Monday Author: Susanne Skinner
If you don‘t pay appropriate attention to what has
your attention, it will take more of your attention than it deserves. ~ David Allen
This is how it starts. I set aside the morning to organize the pantry and suddenly remember I did not order this month’s book club selection. I sit down at my computer and do it. Since I’m already online I decide to look up recipes for peanut-butter cookies and noodle bowls.
Thirty minutes goes by. Before returning to the task at hand, I read and answer new emails. One is from my brother, sending me flights for his upcoming trip. I immediately go to the kitchen calendar and write them down. While I’m there I make a cup of tea and sit outside and drink it because it’s a gorgeous morning.
Two hours pass and my plan to organize the pantry slips away. I become distracted by small tasks that diversify and multiply. I am the victim of attention theft.
Attention theft is a concept rooted in marketing. Using a combination of economics and psychology, advertisers show people (potential consumers) content they do not consent to view. There is a high percentage of success with this method because humans are susceptible to what is most noticeable in their immediate bubble.
Uninvited promotional notifications, spam email, and pop-up ads are examples of this practice. Airplanes, taxis and even waiting rooms use their video screens to promote ad content to an unwilling but captive audience. Critics say it is unethical but to date there is no law preventing it.
I experience over-the-top annoyance when a web site is overrun with ads that refuse to go away. They compromise the content flow as well as my ability to read and enjoy it. These are affiliate ads, meaning the owner or author receives compensation for displaying them.
It is increasingly pervasive on my favorite web sites and my loyalty is steadily declining. But I am in control of most other distractions that interfere with the rest of my life. Or am I? Distractions—planned or unplanned—can still monopolize our time.
I admit to giving in to distractions. I work part time in a home office located in a topical climate on the water. Distractions abound!
It is difficult to resist the siren’s song of distraction, and easy to fall into the trap of giving our attention to the very things stealing our attention. We become victims of the activities time suck—pursuits to which one devotes time that might be better or more productively spent doing other things.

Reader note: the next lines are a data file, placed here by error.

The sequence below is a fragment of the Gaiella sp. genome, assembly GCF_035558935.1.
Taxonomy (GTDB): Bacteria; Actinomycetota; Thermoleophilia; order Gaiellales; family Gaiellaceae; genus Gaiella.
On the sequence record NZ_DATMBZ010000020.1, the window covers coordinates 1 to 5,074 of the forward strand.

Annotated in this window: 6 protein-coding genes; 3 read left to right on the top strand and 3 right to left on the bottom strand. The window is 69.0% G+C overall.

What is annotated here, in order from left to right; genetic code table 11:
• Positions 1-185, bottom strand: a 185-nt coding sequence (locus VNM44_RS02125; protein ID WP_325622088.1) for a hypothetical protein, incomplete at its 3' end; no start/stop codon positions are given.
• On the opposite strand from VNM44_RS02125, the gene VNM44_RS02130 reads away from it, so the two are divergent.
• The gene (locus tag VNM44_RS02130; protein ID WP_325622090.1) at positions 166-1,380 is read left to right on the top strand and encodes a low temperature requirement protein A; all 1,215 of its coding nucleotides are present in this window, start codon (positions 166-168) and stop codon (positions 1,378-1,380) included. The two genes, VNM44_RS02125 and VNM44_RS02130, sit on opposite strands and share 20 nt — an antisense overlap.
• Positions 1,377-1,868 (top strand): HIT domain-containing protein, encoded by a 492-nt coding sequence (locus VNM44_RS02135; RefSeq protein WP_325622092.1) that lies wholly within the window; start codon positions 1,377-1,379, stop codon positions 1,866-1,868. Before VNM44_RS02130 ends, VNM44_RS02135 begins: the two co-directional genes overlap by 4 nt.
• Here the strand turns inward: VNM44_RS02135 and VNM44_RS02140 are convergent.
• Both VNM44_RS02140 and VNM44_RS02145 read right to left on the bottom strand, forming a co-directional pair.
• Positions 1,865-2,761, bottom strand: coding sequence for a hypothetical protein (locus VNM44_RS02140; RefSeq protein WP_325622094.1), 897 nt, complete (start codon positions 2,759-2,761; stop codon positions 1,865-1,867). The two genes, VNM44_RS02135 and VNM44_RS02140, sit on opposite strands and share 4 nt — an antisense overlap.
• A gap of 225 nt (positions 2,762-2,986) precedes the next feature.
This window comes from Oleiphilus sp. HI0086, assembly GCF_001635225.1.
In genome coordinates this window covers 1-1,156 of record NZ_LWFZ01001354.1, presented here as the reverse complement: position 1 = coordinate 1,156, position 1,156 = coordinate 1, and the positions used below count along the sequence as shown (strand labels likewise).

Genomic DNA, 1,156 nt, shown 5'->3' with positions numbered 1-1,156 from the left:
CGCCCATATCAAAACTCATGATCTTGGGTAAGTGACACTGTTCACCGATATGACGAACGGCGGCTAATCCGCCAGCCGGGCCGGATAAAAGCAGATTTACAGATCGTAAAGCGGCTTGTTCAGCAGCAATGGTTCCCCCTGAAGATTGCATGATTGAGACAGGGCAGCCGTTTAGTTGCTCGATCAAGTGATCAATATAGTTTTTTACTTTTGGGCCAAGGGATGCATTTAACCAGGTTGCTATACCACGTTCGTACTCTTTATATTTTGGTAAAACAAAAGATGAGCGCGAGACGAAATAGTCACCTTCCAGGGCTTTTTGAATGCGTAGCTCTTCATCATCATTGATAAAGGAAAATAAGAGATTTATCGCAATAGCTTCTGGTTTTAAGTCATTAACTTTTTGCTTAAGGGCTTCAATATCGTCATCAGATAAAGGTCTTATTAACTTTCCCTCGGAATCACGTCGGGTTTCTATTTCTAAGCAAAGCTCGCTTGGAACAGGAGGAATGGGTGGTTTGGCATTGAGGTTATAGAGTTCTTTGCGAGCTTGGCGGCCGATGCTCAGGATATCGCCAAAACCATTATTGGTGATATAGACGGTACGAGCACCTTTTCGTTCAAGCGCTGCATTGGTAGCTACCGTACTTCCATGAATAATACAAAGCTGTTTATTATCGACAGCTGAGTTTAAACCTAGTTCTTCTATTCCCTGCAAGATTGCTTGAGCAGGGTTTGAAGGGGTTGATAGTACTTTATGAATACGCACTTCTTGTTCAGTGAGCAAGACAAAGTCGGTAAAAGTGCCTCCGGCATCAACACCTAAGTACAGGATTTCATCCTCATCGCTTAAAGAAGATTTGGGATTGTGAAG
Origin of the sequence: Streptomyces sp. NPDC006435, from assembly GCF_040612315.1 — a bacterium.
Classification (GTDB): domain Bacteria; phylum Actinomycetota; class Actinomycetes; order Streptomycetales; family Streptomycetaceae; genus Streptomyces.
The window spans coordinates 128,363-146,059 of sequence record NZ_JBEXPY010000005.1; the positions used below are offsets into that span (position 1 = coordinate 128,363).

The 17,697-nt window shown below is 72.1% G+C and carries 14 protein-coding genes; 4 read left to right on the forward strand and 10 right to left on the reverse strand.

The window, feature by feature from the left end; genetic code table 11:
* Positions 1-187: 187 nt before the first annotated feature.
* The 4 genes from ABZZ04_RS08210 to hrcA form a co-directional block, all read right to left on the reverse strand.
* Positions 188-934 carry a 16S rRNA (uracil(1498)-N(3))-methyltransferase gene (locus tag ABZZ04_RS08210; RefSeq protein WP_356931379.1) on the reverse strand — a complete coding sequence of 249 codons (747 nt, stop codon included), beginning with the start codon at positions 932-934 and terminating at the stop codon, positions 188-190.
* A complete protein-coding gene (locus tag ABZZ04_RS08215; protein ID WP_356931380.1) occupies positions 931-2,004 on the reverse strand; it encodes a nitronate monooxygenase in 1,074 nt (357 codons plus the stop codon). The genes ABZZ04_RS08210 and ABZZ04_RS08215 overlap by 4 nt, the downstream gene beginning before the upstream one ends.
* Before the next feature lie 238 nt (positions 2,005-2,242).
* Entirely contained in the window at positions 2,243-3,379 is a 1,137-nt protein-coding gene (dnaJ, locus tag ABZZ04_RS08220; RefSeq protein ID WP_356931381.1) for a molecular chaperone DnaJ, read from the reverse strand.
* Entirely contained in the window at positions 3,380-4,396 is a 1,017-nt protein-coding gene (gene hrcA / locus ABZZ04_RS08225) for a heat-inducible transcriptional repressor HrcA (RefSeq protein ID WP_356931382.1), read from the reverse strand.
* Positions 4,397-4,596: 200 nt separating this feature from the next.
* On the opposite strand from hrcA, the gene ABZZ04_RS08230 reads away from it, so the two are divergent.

Instead of focusing on what we need to accomplish we fall down the rabbit hole of inconsequential things that take up more time than they should. Raise your hand if you sit down for fifteen minutes to “just do this one thing” and when you look at the clock an hour has passed.
Attention Distraction versus Attention Deficit
Attention-deficit disorder (ADD) and attention deficit hyperactivity disorder (ADHD) are chronic conditions that affects children and can continue into adulthood. ADHD includes a combination of ongoing problems including difficulty sustaining attention, hyperactivity and impulsive behavior.
This is not that. Attention distraction is what the words imply—something preventing you from giving your full attention to something else. Attention stealing thieves include social media, email, the lure of a new recipe or book, an appealing craft project, and even the view in my backyard. They allow me to procrastinate about major tasks and sometimes offer me the opportunity to do nothing. With full-time employment and a hectic travel schedule that option was limited to weekends.
Tony Schwartz, author of The Way We’re Working Isn’t Working writes about what happens when demands on our time exceed our capacity. In his article “Take Back Your Attention,” Schwartz describes the appeal of the immediate gratification readily available to us in a thousand different ways. Although he authored the article in 2011, it is even more relevant today as so many of these distractions live on devices we hold in the palm of our hand.
Working full time in my field requires a Ninja Level-10 Focus. In event marketing, distraction leads to missed details—and we all know that’s where the devil lives. The job demands discipline and focus. Working part time means my demands are less, and the truth of the matter is that semi-retirement allows me a bit of distraction without penalty.
I am no longer at this party full time and don’t operate at warp speed unless I chose to do so. When I am not working, I can indulge myself in a few rabbit-hole diversions, and none of them are unwelcome!
The other truth of the matter is that I just might be a little less organized. With all this free time it’s easy to let things slide and, on rare occasions, be entirely forgotten. I must work a little harder to stay focused and for me that means writing tasks down and setting aside time to complete them—without giving in to distractions.
I am a long-time list maker, it’s in my DNA. My life works best when I think on paper. I see it, do it, and cross it off. I can also let it sit there and focus on other things, but I never lose sight of its presence.
And when distractions steal my attention away from an important task already underway, I take it back and refocus—most of the time.
It’s the Little Things
Sometimes attention thieves are a lot of little things and sometimes it’s one big thing. They are harmless until they consume all your mental energy while failing to move the progress needle.
But not every distraction is negative. In fact, I embrace the little things knowing they are distractions. Sometimes joy comes from the unexpected, even if it’s just a noodle bowl. And once in a while it’s the gift of doing nothing.
I know you feel me. We are kindred spirits.